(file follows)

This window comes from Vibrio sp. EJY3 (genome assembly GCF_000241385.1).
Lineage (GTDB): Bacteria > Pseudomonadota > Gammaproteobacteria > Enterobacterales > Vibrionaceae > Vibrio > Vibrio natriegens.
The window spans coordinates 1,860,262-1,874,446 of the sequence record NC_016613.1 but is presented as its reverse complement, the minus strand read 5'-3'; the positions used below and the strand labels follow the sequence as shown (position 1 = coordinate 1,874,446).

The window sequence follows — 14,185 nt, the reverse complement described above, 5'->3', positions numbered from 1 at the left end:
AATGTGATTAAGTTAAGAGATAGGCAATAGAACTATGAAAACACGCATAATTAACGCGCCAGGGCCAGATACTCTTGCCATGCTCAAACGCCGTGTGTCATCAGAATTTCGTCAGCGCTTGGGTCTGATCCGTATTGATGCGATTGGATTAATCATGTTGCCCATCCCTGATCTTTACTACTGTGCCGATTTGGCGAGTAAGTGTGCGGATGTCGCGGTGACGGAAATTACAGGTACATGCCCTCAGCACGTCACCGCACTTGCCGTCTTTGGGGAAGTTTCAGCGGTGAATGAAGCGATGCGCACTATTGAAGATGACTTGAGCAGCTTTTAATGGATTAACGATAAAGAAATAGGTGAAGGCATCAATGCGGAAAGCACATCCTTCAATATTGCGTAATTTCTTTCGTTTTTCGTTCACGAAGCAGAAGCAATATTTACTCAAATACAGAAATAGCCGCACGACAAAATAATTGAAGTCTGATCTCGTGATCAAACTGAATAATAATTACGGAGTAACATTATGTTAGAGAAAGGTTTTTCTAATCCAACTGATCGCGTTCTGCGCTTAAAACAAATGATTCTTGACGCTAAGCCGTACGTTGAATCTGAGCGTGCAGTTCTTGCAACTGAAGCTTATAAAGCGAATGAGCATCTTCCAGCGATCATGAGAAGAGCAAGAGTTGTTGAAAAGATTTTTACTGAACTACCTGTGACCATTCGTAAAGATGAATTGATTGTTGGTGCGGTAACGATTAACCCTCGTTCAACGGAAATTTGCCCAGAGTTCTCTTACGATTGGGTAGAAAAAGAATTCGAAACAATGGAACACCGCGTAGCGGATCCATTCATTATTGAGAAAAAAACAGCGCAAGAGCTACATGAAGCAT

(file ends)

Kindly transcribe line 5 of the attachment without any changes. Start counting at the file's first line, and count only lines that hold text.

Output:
AATGTGATTAAGTTAAGAGATAGGCAATAGAACTATGAAAACACGCATAATTAACGCGCCAGGGCCAGATACTCTTGCCATGCTCAAACGCCGTGTGTCATCAGAATTTCGTCAGCGCTTGGGTCTGATCCGTATTGATGCGATTGGATTAATCATGTTGCCCATCCCTGATCTTTACTACTGTGCCGATTTGGCGAGTAAGTGTGCGGATGTCGCGGTGACGGAAATTACAGGTACATGCCCTCAGCACGTCACCGCACTTGCCGTCTTTGGGGAAGTTTCAGCGGTGAATGAAGCGATGCGCACTATTGAAGATGACTTGAGCAGCTTTTAATGGATTAACGATAAAGAAATAGGTGAAGGCATCAATGCGGAAAGCACATCCTTCAATATTGCGTAATTTCTTTCGTTTTTCGTTCACGAAGCAGAAGCAATATTTACTCAAATACAGAAATAGCCGCACGACAAAATAATTGAAGTCTGATCTCGTGATCAAACTGAATAATAATTACGGAGTAACATTATGTTAGAGAAAGGTTTTTCTAATCCAACTGATCGCGTTCTGCGCTTAAAACAAATGATTCTTGACGCTAAGCCGTACGTTGAATCTGAGCGTGCAGTTCTTGCAACTGAAGCTTATAAAGCGAATGAGCATCTTCCAGCGATCATGAGAAGAGCAAGAGTTGTTGAAAAGATTTTTACTGAACTACCTGTGACCATTCGTAAAGATGAATTGATTGTTGGTGCGGTAACGATTAACCCTCGTTCAACGGAAATTTGCCCAGAGTTCTCTTACGATTGGGTAGAAAAAGAATTCGAAACAATGGAACACCGCGTAGCGGATCCATTCATTATTGAGAAAAAAACAGCGCAAGAGCTACATGAAGCAT